Sigourney Weaver was in six films this year, including the indie hit Cedar Rapids, and we’re about to get a whole lot more of her with the release of Ghostbusters III and the next two Avatar installments. We caught up with her at the Marrakech International Film Festival, where she was a juror to talk about her counterintuitive take on 3D movies to how working with a group of gorillas is similar to working with a group of actors.
ELLE: We’re hearing lots of buzz surrounding Avatar’s next installment. How is that going?
Sigourney Weaver: We’ll be working on Avatar later this year, but right now Jim (Cameron) is diving into the Marianas Trench in a submarine he designed.
ELLE: That can’t be safe, can it?
SW: If I know Jim, I can tell you he’s designed it very carefully to withstand the highest levels of pressure that exist on the planet. He’s doing a series of dives.
ELLE: How has it been working with him and this whole 3D thing? This was your first time working in that way, correct?
SW: Jim really loves actors and he wanted to create a very different way of doing 3D. It is the exact opposite of what most people think…that it would be a strange process for actors, that it would be artificial, that we’d have to stand in front of blue screens or green screens. It’s actually a huge leap forward in terms of the technology—the cameras are all focused on what we do and without the concerns of lighting and special effects and all that.
ELLE: So there was no sense of limitation in terms of your acting?
SW: [The technology we're using] actually expands what an actor can do instead of restricting it. So I’m always telling my actor friends and the rest of the community that this is a good thing. If I hadn’t been involved in it so closely, I’d definitely be skeptical. You know, like “Oh great, we’re going to be replaced by robots or something.” But in fact, they need us now more than ever, because it’s all about the essence that only an actor can give. Another invention he came up with is this amazing camera that picks up so much information that all he needs to do is get one good master shot of a scene. From there, he has the information to do all the close ups without us going through it again. He can do it without us there. If that could work for regular films, it could transform the way we do movies forever. So, in fact, it was such a pro-actor project. Jim’s so patient, he loves working with actors. I’m really looking forward to the next two installments. I can’t get into details of course, but I can say it is very moving. It’s a what-the-planet-needs kind of story.
ELLE: Who would you love to work with that you haven’t worked with already?
SW: Marty Scorsese comes here a lot [Morocco] and I would love to work with him. I was on the jury with him at Cannes and he’s a fellow New Yorker so that would be really fun. You know, I’ve worked with so many people lately—have about four or five films coming out—and with so many young people, that now I’m sort of thinking like, “Well who’s around? Who’s one of the great masters that I can still work with?”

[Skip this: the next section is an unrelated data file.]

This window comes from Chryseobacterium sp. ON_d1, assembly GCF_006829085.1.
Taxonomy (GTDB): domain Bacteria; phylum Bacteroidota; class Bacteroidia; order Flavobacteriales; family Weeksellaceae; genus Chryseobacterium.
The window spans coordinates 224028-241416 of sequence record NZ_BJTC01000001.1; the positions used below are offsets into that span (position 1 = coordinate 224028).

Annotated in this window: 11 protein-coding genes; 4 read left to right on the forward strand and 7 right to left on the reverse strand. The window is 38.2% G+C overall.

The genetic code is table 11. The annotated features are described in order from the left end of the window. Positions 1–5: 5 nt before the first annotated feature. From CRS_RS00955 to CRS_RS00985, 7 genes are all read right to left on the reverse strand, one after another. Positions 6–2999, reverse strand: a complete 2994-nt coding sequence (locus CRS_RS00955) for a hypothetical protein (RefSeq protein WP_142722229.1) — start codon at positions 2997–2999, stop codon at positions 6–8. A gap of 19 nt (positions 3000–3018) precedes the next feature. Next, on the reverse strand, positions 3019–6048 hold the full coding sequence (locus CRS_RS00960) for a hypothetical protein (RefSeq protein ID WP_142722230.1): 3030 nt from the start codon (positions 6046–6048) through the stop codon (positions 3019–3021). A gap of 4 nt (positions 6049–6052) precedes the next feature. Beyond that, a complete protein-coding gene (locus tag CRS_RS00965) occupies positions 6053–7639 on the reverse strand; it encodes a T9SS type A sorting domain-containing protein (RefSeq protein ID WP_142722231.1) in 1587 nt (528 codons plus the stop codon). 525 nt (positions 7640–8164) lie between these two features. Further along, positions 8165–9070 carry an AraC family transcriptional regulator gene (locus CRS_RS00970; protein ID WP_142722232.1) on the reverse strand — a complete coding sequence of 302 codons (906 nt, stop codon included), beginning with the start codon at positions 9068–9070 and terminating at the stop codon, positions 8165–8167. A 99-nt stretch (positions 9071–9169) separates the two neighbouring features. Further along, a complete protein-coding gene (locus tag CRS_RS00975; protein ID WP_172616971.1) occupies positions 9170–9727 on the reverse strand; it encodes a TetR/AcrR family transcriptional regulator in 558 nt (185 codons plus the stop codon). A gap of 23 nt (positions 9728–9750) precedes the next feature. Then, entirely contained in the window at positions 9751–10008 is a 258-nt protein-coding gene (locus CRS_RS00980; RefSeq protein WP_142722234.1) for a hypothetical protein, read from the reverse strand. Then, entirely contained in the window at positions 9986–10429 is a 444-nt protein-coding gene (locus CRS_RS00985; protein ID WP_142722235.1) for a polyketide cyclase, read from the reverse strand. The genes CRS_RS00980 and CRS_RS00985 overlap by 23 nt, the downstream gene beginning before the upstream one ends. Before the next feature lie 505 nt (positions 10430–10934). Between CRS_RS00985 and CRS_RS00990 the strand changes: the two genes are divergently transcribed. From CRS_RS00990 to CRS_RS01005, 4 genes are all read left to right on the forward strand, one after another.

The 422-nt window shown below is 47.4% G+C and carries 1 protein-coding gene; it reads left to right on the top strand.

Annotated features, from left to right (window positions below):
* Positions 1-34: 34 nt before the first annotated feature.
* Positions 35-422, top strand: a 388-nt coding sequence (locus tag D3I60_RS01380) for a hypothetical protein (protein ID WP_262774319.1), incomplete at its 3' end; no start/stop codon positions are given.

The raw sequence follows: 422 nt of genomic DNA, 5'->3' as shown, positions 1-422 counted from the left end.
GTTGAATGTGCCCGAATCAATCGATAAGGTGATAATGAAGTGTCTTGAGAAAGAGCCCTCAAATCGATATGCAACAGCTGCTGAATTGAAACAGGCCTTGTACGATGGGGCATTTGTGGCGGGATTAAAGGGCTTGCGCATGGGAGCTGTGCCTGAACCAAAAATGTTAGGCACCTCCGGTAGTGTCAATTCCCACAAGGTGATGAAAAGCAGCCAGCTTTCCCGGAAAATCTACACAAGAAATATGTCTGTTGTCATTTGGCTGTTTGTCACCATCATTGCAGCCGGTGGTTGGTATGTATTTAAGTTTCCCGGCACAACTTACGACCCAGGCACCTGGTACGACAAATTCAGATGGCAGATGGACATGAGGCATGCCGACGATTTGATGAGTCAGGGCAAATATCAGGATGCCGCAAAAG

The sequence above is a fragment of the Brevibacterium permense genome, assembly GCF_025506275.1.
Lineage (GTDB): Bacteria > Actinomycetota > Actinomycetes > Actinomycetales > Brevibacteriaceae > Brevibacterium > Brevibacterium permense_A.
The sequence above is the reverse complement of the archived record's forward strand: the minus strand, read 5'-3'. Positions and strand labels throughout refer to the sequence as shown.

ELLE: What about your inspirations, was there a moment or a person that inspired you to become an actor?
SW: Well the truth is, I wanted to be a marine biologist or a war journalist. I wanted to be these dramatic things and then I thought, “Well, I’ll just go act these things.” I really couldn’t make up my mind what I wanted to do, so I thought “Well, I’ll be an actor for a while, and I figured one of them—like studying gorillas out in the jungle—would stick,” but in fact, the profession of acting is what stuck. I wasn’t one of these kids who at the age of seven said, “I want to be an actor.” I just sort of backed into it. I was interested in finding out. It’s kind of the same impulse a journalist has: you want to find out what’s going on; you go out and get in the middle of it, then come back and tell your story as if it could happen to your readership. That’s what I want to do for my audience.
ELLE: Could you reminisce for a minute on your experience on Gorillas in the Mist?
SW: The gorillas taught me how to be Dian [Fossey]. Actually it was very much like being with a group of actors: some like you right away; some don’t care; some wish you weren’t there. So you just sort of feel everybody out, you do your thing. I actually felt right at home, sort of like being part of an ensemble. And I had a very, very small part. They were the important ones, and I was just the observer. You should really go there, to Rwanda. In fact, Dian Fossey Gorilla Fund International is a great place to learn about it…we’re really at the forefront of modern conservation.
ELLE: What’s been your experience with the Marrakech International Film Festival?
SW: I visited the film school here and there are around 100 students from all over Africa. It’s a state of the art school, and it’s so powerful. For these countries all over this continent, to have their story tellers be able to come and hone their craft, it’s a beautiful thing. And the selection this year was a great cross section of films. I really loved being a part of it, it was so fun! And I loved coming over here to see what these young people wanted to tell us because of my work with the Flea Theater in New York City’s Tribeca neighborhood. We have a lot of young people coming through our theater. We have 90 young actors—the most diverse group in the city. We don’t have subscribers or a regular season. It’s all very impromptu, sort of turning on a dime and doing what is the most relevant thing right now. So I feel that energy is something that feeds our industry, the industry being kind of like a huge ocean liner that moves very slowly, but it’s all these currents that are all important to keeping it alive.